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I'm playing with some terrain generation. I have a triangular mesh that looks OK - that is if I hardcode verticles normals (on this image every single verticle has normal of (0,-1,0) Island

The situation is different when I try to calculate normals normally. I.E.

// for every vertex in triangle normal is
private Vector3D GetNormal(Vector3D a, Vector3D b, Vector3D c)
{
    //return new Vector3D(0, -1, 0);
    return (c - b).CrossProduct(a - b).Normalize();
}

In this case I end up with Island with missing triangles

Is something fundamentally wrong with my approach ? I've read that vertex normals should take into account adjected triangles (sum of adjected triangles normals normalized by area those triangles have), but I don't think my "simplistic" approach should create those weird holes. Sources (if anyone is interested: https://github.com/svejdo1/Delaunay)

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  • 1
    \$\begingroup\$ I think something is wrong with the triangle winding. \$\endgroup\$ – ratchet freak Feb 14 '17 at 16:02
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It looks like some normals are pointing the wrong way. This means that those triangles aren't wound correctly.

As a quick fix you can do:

Vec3 norm = (c - b).CrossProduct(a - b).Normalize();
if(norm.y < 0) //or whatever direction up is
    norm = -norm; 
return norm;

A better fix would be to debug your triangulation code and make sure that the order of vertices are consistent.

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  • \$\begingroup\$ A robust addition in certain situations, if the geometry is complex (e.g. there are triangles facing down in the landscape e.g. in a cave) but doesn't have sharp edges (e.g. adjacent triangles more than 90 degrees off), is to flip the normal only if it is facing the opposite direction of an adjacent triangle's normal (dot product < 0). Then you end up with all of the normals facing the same direction, and after that you can make a guess based on the situation, e.g. count how many face "down" and if it's the majority, flip them all. But yeah fixing the triangulation code is a much better fix. \$\endgroup\$ – Jason C Feb 14 '17 at 17:42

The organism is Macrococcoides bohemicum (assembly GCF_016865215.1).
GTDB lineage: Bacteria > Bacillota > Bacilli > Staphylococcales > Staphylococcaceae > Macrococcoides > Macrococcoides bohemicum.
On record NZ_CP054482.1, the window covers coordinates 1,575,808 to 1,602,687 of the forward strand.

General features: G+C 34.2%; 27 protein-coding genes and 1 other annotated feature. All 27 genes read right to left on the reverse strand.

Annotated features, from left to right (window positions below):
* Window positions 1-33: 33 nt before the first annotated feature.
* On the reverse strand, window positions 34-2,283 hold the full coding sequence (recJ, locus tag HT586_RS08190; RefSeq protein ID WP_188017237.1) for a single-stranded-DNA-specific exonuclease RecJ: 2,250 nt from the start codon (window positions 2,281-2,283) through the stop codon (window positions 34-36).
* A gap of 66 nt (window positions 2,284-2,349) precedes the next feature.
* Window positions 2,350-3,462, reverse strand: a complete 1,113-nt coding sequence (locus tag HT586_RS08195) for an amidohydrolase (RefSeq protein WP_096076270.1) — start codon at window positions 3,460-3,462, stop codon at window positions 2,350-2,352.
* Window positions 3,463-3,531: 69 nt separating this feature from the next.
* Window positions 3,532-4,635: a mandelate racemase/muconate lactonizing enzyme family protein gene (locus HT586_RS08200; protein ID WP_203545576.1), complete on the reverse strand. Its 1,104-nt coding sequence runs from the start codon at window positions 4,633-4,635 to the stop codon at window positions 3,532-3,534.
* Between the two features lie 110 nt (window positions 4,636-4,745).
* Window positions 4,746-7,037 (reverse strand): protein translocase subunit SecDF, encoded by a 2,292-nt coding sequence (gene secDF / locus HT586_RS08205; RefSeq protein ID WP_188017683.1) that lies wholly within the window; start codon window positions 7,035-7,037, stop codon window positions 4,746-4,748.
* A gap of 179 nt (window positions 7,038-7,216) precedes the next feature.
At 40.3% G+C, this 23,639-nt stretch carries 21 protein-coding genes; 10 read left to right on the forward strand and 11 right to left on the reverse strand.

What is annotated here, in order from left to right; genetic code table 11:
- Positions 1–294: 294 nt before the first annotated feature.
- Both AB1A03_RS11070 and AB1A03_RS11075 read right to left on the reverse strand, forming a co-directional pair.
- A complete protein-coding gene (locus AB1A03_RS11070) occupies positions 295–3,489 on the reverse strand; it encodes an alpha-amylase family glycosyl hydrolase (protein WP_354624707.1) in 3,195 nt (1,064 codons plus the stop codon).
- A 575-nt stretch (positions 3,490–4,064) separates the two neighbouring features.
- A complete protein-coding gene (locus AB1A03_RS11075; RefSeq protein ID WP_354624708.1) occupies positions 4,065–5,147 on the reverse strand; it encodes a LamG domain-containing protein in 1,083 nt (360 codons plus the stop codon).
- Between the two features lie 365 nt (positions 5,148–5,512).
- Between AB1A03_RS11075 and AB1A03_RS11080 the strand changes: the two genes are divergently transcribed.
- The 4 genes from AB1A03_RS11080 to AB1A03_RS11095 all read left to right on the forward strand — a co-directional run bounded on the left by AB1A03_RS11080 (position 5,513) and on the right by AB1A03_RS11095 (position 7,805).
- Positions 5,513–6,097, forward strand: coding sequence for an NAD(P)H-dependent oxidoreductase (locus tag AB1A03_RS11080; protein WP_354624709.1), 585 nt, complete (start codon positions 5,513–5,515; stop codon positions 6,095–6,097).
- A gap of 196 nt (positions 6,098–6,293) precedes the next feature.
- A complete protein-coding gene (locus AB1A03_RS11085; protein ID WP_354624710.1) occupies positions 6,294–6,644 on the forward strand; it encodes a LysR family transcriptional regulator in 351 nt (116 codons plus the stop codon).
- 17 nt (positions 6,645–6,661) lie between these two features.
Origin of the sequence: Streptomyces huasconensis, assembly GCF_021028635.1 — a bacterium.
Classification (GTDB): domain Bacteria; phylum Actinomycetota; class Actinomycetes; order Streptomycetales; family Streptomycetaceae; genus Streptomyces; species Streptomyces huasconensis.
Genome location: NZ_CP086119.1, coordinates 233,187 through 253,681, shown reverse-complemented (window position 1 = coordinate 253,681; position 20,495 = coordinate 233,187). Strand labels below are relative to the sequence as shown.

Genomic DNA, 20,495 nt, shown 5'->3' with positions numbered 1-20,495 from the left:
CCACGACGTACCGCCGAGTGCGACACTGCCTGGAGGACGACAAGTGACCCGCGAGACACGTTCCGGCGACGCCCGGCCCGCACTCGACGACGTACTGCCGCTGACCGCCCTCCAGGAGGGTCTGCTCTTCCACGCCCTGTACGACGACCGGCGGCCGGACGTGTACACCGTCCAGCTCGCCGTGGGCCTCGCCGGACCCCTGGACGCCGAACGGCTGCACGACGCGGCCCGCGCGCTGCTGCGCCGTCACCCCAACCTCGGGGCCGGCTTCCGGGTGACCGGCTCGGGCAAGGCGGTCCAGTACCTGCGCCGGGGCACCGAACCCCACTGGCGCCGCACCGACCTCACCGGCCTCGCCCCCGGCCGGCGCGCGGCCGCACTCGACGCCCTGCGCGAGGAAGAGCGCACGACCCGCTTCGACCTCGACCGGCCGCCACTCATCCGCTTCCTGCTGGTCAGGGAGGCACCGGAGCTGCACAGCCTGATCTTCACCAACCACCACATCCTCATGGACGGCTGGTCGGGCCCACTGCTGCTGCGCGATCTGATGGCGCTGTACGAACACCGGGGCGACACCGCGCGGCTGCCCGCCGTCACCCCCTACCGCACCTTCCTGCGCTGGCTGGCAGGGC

• \$\begingroup\$ I'm marking this as answer since this IS the way how to calculate normal over complex mesh. My problem was in the end with specular shader. Moral from my story is if you don't really understand topic (shaders) start with simple cases and move to more complex - don't copy-paste complex and assume it will just work :) \$\endgroup\$ – Ondrej Svejdar Mar 5 '17 at 21:52
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There's an error in your maths. You should use the cross product between two vectors with the same start position, but one of your vectors goes from b to c, the other goes from a to b. You need to change the line to

return (c - b).CrossProduct(a - b).Normalize();

If you're still having trouble, then normalize the 2 vectors before using the cross product.

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  • \$\begingroup\$ Thanks, I played with it for long I pasted wrong version :) Anyway the holes are in even for corrected vertex diffs. \$\endgroup\$ – Ondrej Svejdar Feb 14 '17 at 15:33
  • \$\begingroup\$ Well I guess your answer no longer makes sense... \$\endgroup\$ – Vaillancourt Feb 14 '17 at 15:33
  • \$\begingroup\$ @Ondrej read the edit \$\endgroup\$ – Bálint Feb 14 '17 at 15:48
  • \$\begingroup\$ @Alexandre deleting an answer has a negative effect on my account, so this stays here. \$\endgroup\$ – Bálint Feb 14 '17 at 15:48
  • \$\begingroup\$ Normalizing the two vectors before computing the cross product won't make a difference. a.CrossProduct(b).Normalize() is mathematically identical to (and also more performant and potentially more robust wrt precision problems than) a.Normalize().CrossProduct(b.Normalize()). And something like a.Normalize().CrossProduct(b.Normalize()).Normalize() is entirely unnecessary. PS Beware degenerate triangles with edge cross products of magnitude 0, which shouldn't exist in a proper surface but if the possibility is there, handle it appropriately. \$\endgroup\$ – Jason C Feb 14 '17 at 17:51

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